November 10. 2019
It’s a beautiful day in Guatemala!
Many of us journeyed here from Eastern Canada, through an earlier-than-we’d like snowstorm. The sun and blue skies that greeted us were a very welcome change!
We all-with the exception of one group member, to join up with us a touch later-arrived on Saturday night in Guatemala City. We took our rest, after our long trips, at a lovely hostel.
Warm breakfast, smiles and weather greeted us this morning, after our glorious rest. We passed a pleasant morning climatizing to our group and place, in jovial spirits.
Within steps of our hostel, we came upon a beautiful green space. Lush plants dripping with blooms crowded the well-manicured square. Our host explained to us that this was the site of the assassination of a Bishop who was a human rights defender.
A few more steps brought us to a city street alive with music and colours, and face-to-face with other people who’d lost their lives in the defence of others. Huge posters with photographs and names of people who had gone missing-been “disappeared” for their connections to social justice movements lined the streets. Their loved ones post the the pictures in hopes of learning what had happened to them, as they had been doing, some since the 1970s.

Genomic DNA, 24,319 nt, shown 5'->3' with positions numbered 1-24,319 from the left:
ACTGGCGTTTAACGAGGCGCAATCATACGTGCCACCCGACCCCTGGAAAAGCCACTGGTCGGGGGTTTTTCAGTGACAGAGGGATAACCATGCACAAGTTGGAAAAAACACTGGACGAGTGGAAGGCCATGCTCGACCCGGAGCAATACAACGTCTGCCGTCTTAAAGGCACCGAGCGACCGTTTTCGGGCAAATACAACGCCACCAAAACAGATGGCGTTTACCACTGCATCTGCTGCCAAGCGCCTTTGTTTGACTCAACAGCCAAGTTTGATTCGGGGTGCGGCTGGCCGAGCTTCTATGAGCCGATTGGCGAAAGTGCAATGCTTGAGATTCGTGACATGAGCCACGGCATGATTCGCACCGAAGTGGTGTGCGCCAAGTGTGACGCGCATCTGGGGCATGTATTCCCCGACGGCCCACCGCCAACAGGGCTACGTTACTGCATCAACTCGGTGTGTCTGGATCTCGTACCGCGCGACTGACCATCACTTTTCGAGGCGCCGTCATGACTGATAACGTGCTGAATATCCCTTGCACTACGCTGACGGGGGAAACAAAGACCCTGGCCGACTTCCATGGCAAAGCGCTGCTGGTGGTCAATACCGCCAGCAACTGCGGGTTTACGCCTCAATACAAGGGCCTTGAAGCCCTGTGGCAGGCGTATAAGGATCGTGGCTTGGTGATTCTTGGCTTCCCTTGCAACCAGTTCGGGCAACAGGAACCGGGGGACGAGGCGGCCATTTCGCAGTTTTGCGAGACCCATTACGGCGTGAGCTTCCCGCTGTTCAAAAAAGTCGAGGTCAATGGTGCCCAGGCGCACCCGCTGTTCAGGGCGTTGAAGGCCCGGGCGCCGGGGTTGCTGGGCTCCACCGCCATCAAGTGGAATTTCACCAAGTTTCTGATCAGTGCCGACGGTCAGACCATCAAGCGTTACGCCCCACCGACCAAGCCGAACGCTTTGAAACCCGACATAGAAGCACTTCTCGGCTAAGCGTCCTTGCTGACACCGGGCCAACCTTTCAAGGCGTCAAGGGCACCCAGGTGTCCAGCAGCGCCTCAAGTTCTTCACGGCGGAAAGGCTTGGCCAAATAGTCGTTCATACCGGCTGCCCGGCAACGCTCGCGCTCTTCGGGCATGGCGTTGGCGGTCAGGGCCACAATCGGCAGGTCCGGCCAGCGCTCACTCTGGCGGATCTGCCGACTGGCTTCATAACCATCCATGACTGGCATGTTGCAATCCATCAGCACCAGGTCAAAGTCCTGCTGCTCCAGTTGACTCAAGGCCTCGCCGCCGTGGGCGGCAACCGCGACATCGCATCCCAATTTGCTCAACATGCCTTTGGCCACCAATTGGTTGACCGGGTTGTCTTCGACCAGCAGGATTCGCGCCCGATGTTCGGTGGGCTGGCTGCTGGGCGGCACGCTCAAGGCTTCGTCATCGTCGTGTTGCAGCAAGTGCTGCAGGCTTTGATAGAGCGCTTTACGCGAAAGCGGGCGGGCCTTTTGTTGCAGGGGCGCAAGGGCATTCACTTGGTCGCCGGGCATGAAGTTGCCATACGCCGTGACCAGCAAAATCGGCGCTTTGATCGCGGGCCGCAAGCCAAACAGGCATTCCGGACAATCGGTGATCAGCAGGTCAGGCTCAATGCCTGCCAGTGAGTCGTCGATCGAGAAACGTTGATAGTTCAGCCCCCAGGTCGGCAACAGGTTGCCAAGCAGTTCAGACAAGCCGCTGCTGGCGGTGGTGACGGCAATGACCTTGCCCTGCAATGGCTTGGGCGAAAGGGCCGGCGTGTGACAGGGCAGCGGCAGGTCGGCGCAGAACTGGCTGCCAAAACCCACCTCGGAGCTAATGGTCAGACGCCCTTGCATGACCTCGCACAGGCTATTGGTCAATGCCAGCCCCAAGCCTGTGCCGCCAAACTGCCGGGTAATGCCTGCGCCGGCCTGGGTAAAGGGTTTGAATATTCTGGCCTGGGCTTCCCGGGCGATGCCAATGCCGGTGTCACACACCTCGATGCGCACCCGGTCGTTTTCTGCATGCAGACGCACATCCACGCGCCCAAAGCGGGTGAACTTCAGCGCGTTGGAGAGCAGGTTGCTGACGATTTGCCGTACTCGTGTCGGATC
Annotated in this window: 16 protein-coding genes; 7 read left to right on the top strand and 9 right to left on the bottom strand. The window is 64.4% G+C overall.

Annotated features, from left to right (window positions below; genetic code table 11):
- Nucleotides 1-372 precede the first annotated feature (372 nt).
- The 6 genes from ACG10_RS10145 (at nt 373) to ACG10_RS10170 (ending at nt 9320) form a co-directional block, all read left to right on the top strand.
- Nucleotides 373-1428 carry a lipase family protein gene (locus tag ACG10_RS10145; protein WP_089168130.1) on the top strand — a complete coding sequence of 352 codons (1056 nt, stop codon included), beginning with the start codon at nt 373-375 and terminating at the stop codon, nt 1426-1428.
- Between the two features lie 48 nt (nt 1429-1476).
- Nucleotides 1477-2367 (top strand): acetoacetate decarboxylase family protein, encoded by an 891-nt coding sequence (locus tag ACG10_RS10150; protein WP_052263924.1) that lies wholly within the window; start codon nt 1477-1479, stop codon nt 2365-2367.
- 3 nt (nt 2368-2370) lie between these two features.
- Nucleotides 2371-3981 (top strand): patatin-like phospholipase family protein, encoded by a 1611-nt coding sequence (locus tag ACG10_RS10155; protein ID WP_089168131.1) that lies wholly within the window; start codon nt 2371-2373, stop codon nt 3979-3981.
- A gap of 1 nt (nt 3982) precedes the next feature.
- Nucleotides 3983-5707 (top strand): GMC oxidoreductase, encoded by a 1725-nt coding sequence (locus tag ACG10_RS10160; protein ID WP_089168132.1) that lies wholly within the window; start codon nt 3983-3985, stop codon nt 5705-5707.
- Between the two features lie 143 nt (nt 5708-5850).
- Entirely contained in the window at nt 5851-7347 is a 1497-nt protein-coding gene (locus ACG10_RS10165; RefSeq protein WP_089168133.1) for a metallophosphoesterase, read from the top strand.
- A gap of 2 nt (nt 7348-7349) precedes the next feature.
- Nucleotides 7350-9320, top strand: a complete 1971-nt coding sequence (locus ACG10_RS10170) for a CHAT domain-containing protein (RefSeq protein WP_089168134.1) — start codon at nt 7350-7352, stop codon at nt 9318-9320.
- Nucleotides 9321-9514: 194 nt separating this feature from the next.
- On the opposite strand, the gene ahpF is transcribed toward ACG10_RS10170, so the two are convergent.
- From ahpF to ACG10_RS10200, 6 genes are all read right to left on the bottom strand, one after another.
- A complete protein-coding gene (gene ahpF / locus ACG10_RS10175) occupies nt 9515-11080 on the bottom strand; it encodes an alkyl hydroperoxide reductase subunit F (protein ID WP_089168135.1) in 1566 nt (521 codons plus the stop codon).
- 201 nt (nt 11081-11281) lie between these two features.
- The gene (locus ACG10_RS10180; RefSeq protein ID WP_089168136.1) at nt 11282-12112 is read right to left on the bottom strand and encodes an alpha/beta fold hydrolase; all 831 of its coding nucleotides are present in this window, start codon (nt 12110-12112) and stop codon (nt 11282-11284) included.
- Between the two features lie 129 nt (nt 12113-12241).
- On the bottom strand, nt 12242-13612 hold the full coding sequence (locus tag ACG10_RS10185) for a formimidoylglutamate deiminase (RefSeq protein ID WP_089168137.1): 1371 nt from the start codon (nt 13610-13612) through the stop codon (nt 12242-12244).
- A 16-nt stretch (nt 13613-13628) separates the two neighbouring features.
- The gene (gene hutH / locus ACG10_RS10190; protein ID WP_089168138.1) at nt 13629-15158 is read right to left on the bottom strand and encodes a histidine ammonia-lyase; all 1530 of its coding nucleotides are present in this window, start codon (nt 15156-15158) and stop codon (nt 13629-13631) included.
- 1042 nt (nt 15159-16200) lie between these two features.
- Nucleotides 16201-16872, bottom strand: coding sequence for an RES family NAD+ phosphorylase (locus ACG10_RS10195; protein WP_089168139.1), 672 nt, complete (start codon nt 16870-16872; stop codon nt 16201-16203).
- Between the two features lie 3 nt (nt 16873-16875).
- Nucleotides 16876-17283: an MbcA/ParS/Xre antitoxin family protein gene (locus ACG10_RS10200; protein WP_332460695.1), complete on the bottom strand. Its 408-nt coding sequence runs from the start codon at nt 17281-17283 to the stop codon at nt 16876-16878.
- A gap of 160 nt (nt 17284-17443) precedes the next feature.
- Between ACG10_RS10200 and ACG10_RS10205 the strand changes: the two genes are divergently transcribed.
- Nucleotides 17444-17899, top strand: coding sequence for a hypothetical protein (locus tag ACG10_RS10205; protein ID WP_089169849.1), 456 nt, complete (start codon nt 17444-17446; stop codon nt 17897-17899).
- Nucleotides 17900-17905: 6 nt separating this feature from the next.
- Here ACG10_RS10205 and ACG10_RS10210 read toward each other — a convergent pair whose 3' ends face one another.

The rest of our day unfolded much in the same way, with a mix of stunning beauty and harsh social realities. We travelled from Guatemala City to Rabinal. Along the route we took in breath-taking scenery while learning of wanton environment degradation by corporations, elegant traditional clothing worn by locals and displacement and abuses visited upon Indigenous Peoples by mining companies, and charming “happening” neighbourhoods and the iron-fisted rule of local politics by elite families.
Upon our arrival in Rabinal, three young boys, with smiles seemingly bigger than their impish faces, walked through the streets with their arms wrapped around each others’ shoulders. It was striking that they were just kids being kids, spending a sunny day with their friends. Young people deserve to grow up and live in a country where they can expect their rights to be respected, be proud of who they are and to be safe and have every opportunity to contribute their unique talents to society. They are much more precious than anything that ever could come out of a mine. We are here to learn how we can better work, wherever we are at the end of this trip, in solidarity with local partners to ensure that these boys faces never end up on “disappeared” posters.
It’s a beautiful day in Guatemala. We are honoured to begin to explore how we may contribute, through solidarity with our local partners, and holding decision-makers in our own home regions to account, to tomorrow being a beautiful day in Guatemala for everyone, whatever their social class, political affiliation, cultural identity or situation.